War Is Not About Aggression
Speculations by Stefan Stenudd
A Sunday brunch conversation with a stranger slips into the mysterious, soon to burst beyond the realm of possibility. Click the image to see the book at Amazon (paid link).
I have pondered it since childhood years. Before things got complicated with accumulated knowledge, I took for granted that war was a consequence of aggression within our species. I witnessed it daily in myself, my classmates and other people, from the youngest to the oldest. Even infants can show rage and have violent outbursts.
I didn't like it. As far as I could see, nor did anyone else, really. Well, maybe there were some few exceptions among the worst of the bullies, but also in their eyes I saw glimpses of regret, even grief, immediately following their outbursts. Actually during them. Violence was something that erupted, quicker in some than in others, an irresistible force that satisfied none.
It was as if we had demons inside, occasionally taking control of our bodies. The eruption of rage was as unpredictable as that of volcanoes. And anyone could see that what it left behind was nothing but destruction.
I figured that this uncontrollable aggression was something animalistic. After all, our species belongs to the animal kingdom and we share ancestors, going far enough back in time. Any animal has the ability to be triggered into rage and violence.
I could see it in the cutest of pets. It was just as sudden as with humans. An outburst, and then stillness without any sign of satisfaction. Surely, the root of the aggression was the fight for survival – either to defend oneself when hunted by a predator or when the roles were reversed.
Aggression is the primary weapon in killing. I dreamed of a universe where the survival of one wouldn't demand the death of another. Still do.
So, I suspected that war was that demon let lose in grand scale. The same thing, simply involving lots of people at the same time.
But after just a brief introduction to history it was evident to me that war is a completely different thing. It may use the aggression latent in man, but that's never what starts it. War is a planned action, having its cause and aiming at a certain effect. It's started by reason, not the instincts.
Usually, war is initiated by other people than those who have to fight it. The rulers. They seduce or force their subjects to march into battle for one or other reason. Rarely do the soldiers march in rage, but in battle they need it in the desperate effort to survive. Like on the school yard, when boys clash in a fight.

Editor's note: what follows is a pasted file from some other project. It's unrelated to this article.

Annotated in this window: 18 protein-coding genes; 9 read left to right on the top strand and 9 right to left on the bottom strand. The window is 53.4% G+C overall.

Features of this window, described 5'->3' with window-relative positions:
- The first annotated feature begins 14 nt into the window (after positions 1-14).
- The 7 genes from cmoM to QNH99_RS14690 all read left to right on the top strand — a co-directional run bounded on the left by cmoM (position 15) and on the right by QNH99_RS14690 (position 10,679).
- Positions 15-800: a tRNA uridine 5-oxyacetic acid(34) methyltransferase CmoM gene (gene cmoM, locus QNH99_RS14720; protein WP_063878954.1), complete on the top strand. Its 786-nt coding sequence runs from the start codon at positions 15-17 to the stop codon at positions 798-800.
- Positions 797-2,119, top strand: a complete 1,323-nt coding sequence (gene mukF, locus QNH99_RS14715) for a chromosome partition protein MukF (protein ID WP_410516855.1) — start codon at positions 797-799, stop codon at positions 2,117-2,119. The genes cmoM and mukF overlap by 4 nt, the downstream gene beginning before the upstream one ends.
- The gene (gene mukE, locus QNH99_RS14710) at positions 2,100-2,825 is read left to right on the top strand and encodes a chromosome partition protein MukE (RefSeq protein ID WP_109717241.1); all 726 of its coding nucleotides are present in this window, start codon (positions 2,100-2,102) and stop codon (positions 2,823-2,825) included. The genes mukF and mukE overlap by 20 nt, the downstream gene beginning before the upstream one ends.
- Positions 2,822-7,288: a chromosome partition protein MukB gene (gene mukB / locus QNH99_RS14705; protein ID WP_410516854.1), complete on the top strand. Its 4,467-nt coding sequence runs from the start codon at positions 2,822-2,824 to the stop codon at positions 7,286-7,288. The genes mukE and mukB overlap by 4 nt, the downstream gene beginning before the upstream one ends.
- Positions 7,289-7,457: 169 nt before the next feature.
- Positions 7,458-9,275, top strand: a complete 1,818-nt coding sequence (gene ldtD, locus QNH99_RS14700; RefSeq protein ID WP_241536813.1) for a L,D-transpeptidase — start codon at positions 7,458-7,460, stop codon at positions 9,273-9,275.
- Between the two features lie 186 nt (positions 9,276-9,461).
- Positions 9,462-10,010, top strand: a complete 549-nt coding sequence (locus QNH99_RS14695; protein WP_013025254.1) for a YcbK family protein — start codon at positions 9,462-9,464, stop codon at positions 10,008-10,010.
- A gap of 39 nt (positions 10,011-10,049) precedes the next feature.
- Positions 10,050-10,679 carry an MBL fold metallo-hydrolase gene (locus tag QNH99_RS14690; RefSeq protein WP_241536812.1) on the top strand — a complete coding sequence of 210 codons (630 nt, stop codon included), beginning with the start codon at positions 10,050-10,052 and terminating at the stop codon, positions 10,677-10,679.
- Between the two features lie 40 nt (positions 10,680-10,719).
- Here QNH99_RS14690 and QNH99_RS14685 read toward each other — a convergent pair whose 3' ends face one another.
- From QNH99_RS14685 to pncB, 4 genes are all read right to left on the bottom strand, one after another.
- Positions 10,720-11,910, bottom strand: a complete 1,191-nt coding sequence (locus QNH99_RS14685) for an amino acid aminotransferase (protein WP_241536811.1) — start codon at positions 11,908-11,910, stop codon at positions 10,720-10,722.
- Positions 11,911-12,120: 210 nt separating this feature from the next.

If mankind had no aggression, there would certainly be no war. No one would fight it – at least not before technology made it a thing for the machines. And without a history of man to man combat, how would weapons for that purpose at all be invented?
The basic reason for war is always the same: someone wants what someone else doesn't want. The collision of wills. Therefore, the very first wars back in primordial times must have been in competition over limited resources. Food, water, women, whatever essential to us before the dawn of civilization. Basically, the essentials are still the same, albeit in fancy costume and grand scale.
It may have started as theft, leading to robbery and then plundering. Groups of people discovered that they could take from others what they didn't find or produce themselves. Again, that's pretty much what war is still about.
Soon enough, the most skilled or ruthless thieves had the resources to parasite their victims by becoming their constant rulers, like a farmer and his cattle. Hierarchy emerged, with an increasing level of oppression. Then the greed of rulers turned them against each other. As the rulers grew in power, so did their wars.
Simply put: The root to violence between individuals is the aggression we all have inside and can't always control. But the root to war is greed.
To my experience, what triggers aggression is frustration. If we are pleased, our inner volcanoes sleep. If violence increases among people in society, it's because they are increasingly frustrated. Society can do that to you, especially when it's ruled without compassion. Sadly, that's often the case. But it can be changed.
What seems to trigger greed the most is not poverty but plenty. The more people have, the more they want. Strange thing. There's just so much Russian caviar one can eat.
When some have more than others, they want to protect as well as increase it. If it's power, and it usually is, they will use force. Thereby they quickly gain more power, so they can escalate the force. They seem unable to restrain themselves.
It has nothing to do with aggression. When rulers start wars, they do so coldly, not for fighting but for winning.
So, the more evenly power is distributed, the less risk there is for war. History shows this clearly. Democracy, with all its fallacies, tends to avoid war as a solution. When the conflict is between two democracies, then, chances are great that peace remains.
Both in the case of aggression and war, the problem seems to be the rulers. How about that?
July 8, 2013
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I'm a Swedish author of fiction and non-fiction books in both Swedish and English. I'm also an artist, an historian of ideas and a 7 dan Aikikai Shihan aikido instructor. Click the header to read my full bio.